Creating Shared Value
Why focusing on profits for all – not just charity – might be the next big idea.
Brought to you by Liberty Mutual's
The Responsibility Project
The good news for corporations: It’s now okay to admit you profit from doing good. According to a Reuters article, “creating shared value…[is] the new catch phrase in corporate and philanthropic circles.”
The relatively new approach to corporate social responsibility is based on the idea that corporate success and social welfare are interdependent, and it surfaced in a 2006 Harvard Business Review article written by Michael Porter, head of the Institute for Strategy and Competitiveness at Harvard Business School, and Mark Kramer, senior fellow at Harvard’s Kennedy School and co-founder of FSG Social Impact Advisors. Their newest HBR article, “Creating Shared Value: How to reinvent capitalism – and unleash a wave of innovation and growth,” takes the concept further.
In the article, Porter and Kramer say that corporations are trapped in an outdated approach to value creation that has them optimizing short-term financial performance all while overlooking the well-being of their customers, depleting natural resources vital to their businesses’ long-term success, and ignoring the economic problems in the communities in which they produce and sell. “Even worse,” the pair writes, “the more business has begun to embrace corporate responsibility, the more it has been blamed for society’s failures….The diminished trust in business leads political leaders to set policies that undermine competitiveness and sap economic growth.”
Most companies, they say, are stuck in a “social responsibility” mindset that has pitted business against society. “That is in part because economists have legitimized the idea that to provide societal benefits, companies must temper their economic success.”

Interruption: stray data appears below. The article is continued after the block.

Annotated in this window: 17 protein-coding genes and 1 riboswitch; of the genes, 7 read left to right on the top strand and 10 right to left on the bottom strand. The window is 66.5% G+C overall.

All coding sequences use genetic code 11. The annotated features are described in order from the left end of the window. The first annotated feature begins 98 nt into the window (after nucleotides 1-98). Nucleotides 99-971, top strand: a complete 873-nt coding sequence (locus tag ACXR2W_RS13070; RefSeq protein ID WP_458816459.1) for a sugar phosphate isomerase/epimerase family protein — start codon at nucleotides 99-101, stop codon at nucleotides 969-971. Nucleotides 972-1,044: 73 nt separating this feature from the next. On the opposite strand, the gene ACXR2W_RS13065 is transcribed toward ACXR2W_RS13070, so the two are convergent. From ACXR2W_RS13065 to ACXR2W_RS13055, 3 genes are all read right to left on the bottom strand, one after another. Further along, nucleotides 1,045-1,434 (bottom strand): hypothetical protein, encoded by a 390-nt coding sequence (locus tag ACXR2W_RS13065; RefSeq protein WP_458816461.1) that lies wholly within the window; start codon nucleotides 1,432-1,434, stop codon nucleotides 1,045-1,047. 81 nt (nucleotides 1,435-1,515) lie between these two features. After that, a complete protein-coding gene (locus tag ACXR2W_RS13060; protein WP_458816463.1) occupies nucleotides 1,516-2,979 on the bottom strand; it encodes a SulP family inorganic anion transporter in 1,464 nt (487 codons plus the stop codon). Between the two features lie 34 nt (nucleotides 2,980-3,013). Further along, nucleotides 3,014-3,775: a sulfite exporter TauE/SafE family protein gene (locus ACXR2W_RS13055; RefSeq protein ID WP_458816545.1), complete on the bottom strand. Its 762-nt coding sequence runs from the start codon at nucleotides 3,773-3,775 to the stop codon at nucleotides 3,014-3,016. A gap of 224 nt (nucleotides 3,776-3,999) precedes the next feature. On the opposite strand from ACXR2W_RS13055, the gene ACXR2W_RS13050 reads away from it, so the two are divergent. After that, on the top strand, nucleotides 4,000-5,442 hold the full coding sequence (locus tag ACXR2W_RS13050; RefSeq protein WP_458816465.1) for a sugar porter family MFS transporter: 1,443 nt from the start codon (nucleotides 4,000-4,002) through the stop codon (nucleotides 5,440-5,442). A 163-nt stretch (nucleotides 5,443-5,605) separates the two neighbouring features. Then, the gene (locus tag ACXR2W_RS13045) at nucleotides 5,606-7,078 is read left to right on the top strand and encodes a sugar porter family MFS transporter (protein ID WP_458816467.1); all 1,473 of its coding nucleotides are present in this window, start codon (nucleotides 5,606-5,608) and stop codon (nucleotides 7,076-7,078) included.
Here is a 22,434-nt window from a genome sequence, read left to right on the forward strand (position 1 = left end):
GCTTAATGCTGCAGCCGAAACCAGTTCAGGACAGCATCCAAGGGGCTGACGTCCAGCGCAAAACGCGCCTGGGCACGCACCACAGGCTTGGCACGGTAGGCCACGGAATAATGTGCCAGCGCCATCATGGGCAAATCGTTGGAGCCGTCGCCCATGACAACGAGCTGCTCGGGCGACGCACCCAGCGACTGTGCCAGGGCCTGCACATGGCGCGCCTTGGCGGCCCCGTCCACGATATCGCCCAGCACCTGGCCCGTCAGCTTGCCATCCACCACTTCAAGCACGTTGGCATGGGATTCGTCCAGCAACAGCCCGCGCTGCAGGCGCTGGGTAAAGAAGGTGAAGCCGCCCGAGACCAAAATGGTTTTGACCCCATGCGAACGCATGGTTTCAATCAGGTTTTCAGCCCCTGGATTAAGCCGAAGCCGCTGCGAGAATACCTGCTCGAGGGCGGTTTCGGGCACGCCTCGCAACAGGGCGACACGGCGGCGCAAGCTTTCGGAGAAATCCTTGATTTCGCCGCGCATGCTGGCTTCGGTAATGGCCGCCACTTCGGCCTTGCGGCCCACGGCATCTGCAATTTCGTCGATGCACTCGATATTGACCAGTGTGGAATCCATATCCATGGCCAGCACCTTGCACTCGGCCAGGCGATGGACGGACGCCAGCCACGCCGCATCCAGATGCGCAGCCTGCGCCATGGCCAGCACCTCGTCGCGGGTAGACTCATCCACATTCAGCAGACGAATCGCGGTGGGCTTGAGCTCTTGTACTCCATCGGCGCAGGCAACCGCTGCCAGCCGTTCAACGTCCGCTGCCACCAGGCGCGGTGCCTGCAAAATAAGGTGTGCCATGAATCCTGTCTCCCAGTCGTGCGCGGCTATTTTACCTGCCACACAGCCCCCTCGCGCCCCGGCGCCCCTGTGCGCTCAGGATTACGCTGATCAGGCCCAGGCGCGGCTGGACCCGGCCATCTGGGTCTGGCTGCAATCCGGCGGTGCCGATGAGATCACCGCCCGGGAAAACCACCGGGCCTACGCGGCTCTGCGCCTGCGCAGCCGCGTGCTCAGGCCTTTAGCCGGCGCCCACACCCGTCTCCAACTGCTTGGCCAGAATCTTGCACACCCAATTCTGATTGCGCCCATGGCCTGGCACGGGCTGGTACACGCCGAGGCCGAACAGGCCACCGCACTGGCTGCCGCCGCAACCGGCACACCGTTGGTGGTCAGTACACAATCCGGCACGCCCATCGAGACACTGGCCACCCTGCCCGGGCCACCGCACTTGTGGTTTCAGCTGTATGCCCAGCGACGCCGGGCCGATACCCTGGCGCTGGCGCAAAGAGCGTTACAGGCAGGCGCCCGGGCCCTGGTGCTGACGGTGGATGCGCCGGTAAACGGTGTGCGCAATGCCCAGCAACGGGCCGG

Porter and Kramer define the new model as a win-win for business and society, framing it as, “policies and operating practices that enhance the competitiveness of a company while simultaneously advancing the economic and social conditions in the communities in which it operates.” Porter, who spoke at the World Economic Forum in Davos in January, uses Swiss company Nestle as an example. Working to help coffee farmers to improve their farming practices had increased their yields and their income, and Nestle increased its reliable supply of good coffee while reducing its environmental impact.
Nestle, for its part, is paying the shared value concept forward. The company opened nominations last month for its 2012 Prize in Creating Shared Value, an annual competition held since 2009 that offers advice and financial support to an individual, NGO or small business working in the field of nutrition, water or rural development.
This next wave in corporate social responsibility was also a key topic in last month’s International Corporate Philanthropy Day, a meeting of 90 chief executives in New York. As Patrick Rooney, executive director of The Center on Philanthropy, summed it up for Reuters, "One of the things about corporate philanthropy that's evolving is an emphasis on a holistic approach as opposed to just writing checks.”